Failed attempts to regulate football sport in Idlib 

Sports figures in the Free Syrian Football Association during a meeting with club representatives in Idlib - 1 October 2022 (Enab Baladi / Anas al-Khouli)

Sports figures in the Free Syrian Football Association during a meeting with club representatives in Idlib - 1 October 2022 (Enab Baladi / Anas al-Khouli)

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Enab Baladi – Idlib

The sports sector in the northern city of Idlib is witnessing attempts to organize and advance it to higher levels, especially with regard to football competitions, such as organizing tournaments and creating the appropriate environment for the expansion of sports activity.

But sports directorates, bodies, entities, and clubs face many obstacles that hinder the performance of clubs and the sector as a whole.

Conference for discussion, proposals

The Sports and Youth directorate at the Free Syrian Football Association of the Syrian Salvation Government (SSG) held on 1 October, the general conference in Idlib for the 2022-2023 season, with the participation of representatives of local clubs in the region.

The conference included a presentation of the annual plan of the association, the football league calendar for the first, second and third division clubs, which number about 40 clubs, defining the age groups for competitions, and the cup championship called the “Martyrs’ Cup.”

Firas Teet, the head of the Idlib Football Association, told Enab Baladi that the conference is a friendly discussion between the association and the club’s delegates, during which the association distributed disciplinary regulations, bylaws, and competition regulations and received notes and suggestions from club delegates, which will be discussed and studied later by the association.

The study of discipline regulations and the work calendar took more than two months, with the aim of avoiding previous mistakes, regulating football work, and reducing violations committed by clubs, Teet said.

The head of Kafr Daryan Club, Mohammad Sobhi Jawad, told Enab Baladi that the conference was an opportunity to convey the clubs’ concerns and problems and that some of the clubs’ delegates raised reservations and objections to the laws and regulations that were placed on the association’s table.

The most prominent objections centered on defining the age groups for the clubs, reducing some penalties in the disciplinary regulations, and requesting the postponement of the start of the league, especially in the second-tier competitions.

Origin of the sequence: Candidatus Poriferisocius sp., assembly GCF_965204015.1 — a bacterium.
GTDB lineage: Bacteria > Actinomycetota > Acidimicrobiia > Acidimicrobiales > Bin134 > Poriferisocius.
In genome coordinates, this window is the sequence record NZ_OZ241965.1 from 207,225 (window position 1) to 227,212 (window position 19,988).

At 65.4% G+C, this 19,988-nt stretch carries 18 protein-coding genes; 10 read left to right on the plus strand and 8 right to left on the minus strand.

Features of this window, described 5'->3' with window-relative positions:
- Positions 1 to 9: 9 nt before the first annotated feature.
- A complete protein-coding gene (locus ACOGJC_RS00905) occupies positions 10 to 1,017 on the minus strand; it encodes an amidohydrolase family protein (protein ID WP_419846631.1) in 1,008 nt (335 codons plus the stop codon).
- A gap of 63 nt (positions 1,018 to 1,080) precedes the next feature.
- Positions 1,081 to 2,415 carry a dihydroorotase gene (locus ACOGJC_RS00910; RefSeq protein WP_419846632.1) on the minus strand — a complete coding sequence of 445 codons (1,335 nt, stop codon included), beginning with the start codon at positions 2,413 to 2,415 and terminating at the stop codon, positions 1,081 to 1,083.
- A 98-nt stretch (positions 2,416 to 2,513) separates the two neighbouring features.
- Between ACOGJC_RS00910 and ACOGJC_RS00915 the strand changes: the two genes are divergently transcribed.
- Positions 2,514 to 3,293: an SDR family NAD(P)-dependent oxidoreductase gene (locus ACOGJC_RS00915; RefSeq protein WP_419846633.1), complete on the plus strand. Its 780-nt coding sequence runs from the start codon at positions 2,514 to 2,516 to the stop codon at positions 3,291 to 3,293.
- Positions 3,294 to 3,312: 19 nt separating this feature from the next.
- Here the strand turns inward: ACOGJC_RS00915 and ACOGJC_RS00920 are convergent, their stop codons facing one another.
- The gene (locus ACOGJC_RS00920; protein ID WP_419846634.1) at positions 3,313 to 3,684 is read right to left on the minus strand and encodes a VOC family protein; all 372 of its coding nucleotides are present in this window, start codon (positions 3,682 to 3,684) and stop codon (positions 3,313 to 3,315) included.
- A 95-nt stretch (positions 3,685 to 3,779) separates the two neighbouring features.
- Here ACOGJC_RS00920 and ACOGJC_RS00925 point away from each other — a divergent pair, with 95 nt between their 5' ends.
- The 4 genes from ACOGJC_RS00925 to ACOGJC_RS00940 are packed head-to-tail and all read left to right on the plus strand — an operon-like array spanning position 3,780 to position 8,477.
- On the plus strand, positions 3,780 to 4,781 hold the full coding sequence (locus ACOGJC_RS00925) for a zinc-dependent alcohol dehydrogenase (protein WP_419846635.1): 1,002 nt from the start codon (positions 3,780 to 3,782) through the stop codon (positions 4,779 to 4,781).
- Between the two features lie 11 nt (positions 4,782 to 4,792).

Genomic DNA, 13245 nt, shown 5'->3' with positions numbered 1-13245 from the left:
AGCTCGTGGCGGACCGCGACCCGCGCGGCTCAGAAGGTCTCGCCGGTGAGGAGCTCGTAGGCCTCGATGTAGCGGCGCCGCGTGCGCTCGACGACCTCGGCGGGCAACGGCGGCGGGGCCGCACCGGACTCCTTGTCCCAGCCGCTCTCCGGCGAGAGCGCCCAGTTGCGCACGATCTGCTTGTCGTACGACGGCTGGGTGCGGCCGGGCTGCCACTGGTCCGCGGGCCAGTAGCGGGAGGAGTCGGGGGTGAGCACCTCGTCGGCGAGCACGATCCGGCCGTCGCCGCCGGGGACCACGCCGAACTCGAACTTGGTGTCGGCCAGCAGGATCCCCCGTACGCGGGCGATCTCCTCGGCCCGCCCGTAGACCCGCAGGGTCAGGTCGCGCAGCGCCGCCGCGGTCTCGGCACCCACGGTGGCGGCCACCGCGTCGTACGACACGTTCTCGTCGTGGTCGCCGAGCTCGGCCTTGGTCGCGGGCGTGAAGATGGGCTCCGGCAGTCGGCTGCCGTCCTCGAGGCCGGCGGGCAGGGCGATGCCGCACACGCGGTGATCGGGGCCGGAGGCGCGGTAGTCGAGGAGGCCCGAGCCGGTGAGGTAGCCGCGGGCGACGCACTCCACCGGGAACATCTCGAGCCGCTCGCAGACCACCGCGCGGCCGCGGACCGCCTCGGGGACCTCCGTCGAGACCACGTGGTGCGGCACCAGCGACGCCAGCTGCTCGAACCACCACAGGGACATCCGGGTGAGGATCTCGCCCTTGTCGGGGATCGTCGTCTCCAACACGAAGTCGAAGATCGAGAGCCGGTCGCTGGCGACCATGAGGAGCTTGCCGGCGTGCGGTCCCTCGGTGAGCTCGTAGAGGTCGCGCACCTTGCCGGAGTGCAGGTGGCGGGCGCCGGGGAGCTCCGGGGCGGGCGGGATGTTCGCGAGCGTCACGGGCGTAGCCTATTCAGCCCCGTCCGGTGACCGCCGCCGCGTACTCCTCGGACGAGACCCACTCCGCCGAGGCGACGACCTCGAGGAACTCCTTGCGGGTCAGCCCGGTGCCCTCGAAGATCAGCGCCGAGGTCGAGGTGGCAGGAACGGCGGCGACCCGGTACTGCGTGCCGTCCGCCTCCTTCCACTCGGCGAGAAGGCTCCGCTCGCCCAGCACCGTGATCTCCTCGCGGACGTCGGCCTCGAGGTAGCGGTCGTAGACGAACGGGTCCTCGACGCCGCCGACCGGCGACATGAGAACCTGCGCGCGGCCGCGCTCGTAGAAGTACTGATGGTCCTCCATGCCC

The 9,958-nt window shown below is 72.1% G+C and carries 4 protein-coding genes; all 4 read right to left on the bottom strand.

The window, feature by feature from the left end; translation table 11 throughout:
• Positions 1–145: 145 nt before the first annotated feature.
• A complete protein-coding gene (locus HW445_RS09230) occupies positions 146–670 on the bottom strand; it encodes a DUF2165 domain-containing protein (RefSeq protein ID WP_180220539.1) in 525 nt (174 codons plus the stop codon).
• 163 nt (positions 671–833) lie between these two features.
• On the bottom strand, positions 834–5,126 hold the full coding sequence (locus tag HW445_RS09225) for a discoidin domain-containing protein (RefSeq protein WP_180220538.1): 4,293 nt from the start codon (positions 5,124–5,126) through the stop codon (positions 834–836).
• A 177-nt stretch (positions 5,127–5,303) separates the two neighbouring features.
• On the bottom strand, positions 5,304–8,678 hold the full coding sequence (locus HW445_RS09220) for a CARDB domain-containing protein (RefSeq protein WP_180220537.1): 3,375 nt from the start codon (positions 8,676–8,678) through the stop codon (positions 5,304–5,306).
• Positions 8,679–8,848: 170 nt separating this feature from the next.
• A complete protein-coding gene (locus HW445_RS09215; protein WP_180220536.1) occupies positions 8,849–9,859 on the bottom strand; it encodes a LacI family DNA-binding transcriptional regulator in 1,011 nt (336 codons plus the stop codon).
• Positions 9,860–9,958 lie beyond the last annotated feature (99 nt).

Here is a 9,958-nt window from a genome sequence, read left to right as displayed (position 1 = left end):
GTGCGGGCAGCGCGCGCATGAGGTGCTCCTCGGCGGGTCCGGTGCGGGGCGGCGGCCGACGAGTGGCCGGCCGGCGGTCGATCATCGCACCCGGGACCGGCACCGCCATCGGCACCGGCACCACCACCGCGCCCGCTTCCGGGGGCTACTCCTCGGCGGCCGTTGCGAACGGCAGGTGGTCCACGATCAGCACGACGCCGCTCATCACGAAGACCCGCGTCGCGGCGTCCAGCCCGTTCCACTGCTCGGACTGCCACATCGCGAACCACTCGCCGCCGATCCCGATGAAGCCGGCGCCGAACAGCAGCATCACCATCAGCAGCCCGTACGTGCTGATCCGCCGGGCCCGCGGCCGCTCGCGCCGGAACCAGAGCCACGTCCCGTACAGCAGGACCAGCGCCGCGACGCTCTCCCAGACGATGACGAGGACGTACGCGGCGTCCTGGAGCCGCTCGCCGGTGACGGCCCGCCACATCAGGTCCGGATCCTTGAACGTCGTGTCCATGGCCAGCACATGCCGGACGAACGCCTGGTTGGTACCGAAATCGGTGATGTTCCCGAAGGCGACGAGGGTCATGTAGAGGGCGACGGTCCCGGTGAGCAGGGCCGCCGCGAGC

Modest financial support

Despite the regulatory efforts in the sector, football competitions are facing problems that affect the work of clubs and their bids within the green rectangle (stadium).

The number of first-degree clubs is 14, second-degree 12 clubs, and third-tier 16 clubs, subject to increase since the period of fixing new club names is ongoing by the association.

Mohammad Sobhi Jawad, head of Kafr Daryan Club, said the lack of financial support is the most prominent problem that the clubs suffer, denying the existence of any facilities or financial assistance by the concerned authorities, whether from the sports association or the Salvation Government.

Jawad added that financial support is absent from the clubs in the simplest fields, whether in the form of a transportation allowance for clubs, arbitration allowance, or equipment, pointing out that the clubs submitted their demands to the association, and the latter promised to submit them to the Salvation Government.

Mohannad Kharfan, the president of Ariha Club, agrees with Jawad that the problem of lack of financial support is the biggest obstacle for the clubs, noting that the association itself needs financial support in order to rise in the sports system as well.

For his part, Firas Teet made it clear that the financial support is not in the hands of the association, which has many plans and proposals, but they are not listened to by the Salvation Government.

One of the proposals made by Teet is that the responsibility for the financial support of each club lies with the active local council in the club’s area, but the matter requires governmental approval and an enforceable decision.

Initial plan

The sports sector in the areas under the control of the Salvation Government has witnessed a development, especially at the level of sports facilities, while the financial support from it to the clubs is limited to some aspects of the first-degree clubs, and it is absent from the second and third-league clubs, amid demands that have been repeated over the years.

The clubs’ demands escalated, especially after the Salvation Government, which controls Idlib governorate and part of the western countryside of Aleppo, Latakia countryside, and al-Ghab Plain, northwest of Hama, represented by the Sports and Youth Directorate, rehabilitated the municipal stadium in Idlib last August, at the cost of 225,000 US dollars.

The strategy official in the Sports and Youth Directorate, Mohammad Sibai, told Enab Baladi that the directorate’s administration sought to develop the sports sector and support sports clubs, and there is a tendency from it to support clubs within a phased plan.

Sibai added that the plan began with subsidizing the wages of refereeing matches for first-class clubs as an initial step, then the directorate headed to restore facilities and improve infrastructure conditions.

He also explained that the directorate would work in later stages to increase the support of the clubs according to a future plan that will raise the clubs to the required level.

Efforts are still limited to meeting the requirements of clubs, developing sports, and avoiding previous mistakes amid difficult conditions and a lack of services in the areas of northern Syria in general and the sports sector in particular.

 

 

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